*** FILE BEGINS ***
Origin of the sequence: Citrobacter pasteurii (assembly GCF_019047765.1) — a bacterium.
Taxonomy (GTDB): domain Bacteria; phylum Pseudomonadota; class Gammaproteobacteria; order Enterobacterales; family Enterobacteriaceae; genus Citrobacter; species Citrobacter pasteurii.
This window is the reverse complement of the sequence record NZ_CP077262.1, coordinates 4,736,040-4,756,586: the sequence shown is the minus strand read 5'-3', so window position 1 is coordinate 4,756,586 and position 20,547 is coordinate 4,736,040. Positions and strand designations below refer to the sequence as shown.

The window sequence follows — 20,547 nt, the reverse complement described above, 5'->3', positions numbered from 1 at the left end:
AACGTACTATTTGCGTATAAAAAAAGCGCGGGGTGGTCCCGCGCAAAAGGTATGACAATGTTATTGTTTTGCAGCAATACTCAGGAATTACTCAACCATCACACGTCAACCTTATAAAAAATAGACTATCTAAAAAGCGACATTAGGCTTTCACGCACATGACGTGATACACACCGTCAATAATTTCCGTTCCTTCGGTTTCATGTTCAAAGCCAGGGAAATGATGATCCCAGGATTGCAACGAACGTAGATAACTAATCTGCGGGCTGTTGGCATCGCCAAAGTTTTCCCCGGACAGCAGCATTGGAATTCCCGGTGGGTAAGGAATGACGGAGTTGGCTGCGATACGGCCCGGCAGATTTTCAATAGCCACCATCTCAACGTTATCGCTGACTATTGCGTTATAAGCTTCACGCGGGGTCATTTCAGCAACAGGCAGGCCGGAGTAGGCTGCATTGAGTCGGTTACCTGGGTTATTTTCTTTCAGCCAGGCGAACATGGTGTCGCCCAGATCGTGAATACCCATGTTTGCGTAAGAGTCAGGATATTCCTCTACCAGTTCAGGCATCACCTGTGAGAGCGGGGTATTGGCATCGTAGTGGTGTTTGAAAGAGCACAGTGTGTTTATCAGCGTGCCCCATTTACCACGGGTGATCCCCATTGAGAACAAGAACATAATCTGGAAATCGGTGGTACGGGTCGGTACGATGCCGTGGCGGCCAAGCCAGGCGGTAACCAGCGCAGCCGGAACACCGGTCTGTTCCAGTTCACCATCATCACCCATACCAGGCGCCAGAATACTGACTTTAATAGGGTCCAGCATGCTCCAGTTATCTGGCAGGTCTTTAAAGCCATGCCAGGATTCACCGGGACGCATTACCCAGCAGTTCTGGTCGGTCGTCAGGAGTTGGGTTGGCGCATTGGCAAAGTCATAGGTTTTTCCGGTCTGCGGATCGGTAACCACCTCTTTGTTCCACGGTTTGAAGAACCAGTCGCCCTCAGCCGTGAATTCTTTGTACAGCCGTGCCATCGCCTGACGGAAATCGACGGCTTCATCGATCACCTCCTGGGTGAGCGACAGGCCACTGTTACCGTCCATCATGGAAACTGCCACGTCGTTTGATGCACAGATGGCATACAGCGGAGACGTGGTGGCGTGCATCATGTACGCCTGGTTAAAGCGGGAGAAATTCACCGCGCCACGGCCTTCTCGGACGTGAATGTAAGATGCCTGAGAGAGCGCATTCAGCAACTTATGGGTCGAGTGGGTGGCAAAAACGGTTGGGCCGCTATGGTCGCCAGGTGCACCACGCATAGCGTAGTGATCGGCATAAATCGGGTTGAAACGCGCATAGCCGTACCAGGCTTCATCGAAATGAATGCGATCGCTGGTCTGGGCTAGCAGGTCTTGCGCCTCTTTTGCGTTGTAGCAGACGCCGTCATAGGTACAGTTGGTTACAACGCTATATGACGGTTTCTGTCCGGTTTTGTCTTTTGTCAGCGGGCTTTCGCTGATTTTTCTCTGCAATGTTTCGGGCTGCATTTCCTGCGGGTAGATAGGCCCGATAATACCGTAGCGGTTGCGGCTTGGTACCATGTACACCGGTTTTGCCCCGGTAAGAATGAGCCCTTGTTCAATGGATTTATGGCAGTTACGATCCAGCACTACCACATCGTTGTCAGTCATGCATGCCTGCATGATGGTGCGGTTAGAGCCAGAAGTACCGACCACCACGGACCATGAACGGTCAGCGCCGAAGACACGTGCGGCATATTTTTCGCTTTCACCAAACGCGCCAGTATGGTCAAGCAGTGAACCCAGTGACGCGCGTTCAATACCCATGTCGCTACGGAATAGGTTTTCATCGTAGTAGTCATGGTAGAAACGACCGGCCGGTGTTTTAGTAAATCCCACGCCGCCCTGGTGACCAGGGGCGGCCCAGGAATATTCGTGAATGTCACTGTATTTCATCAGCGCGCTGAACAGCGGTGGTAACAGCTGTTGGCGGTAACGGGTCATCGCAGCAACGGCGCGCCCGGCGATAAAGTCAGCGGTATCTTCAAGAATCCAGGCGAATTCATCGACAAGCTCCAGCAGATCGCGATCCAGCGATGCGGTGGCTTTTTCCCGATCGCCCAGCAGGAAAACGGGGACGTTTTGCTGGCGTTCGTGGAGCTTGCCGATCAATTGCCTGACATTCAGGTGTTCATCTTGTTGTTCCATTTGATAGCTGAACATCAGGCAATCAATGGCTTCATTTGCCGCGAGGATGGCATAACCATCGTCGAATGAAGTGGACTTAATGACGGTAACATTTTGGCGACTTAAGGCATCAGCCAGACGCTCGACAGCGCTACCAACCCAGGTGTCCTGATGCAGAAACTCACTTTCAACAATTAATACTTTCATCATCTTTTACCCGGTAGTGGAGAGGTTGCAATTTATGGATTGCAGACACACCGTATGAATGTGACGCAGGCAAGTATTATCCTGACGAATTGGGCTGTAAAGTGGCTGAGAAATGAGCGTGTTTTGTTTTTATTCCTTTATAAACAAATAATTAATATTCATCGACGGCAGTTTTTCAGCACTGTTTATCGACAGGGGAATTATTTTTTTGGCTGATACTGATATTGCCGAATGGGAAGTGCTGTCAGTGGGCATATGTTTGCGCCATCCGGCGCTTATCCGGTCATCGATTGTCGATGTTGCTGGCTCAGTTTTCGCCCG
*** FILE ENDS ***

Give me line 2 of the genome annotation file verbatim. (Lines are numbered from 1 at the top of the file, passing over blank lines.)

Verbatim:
Taxonomy (GTDB): domain Bacteria; phylum Pseudomonadota; class Gammaproteobacteria; order Enterobacterales; family Enterobacteriaceae; genus Citrobacter; species Citrobacter pasteurii.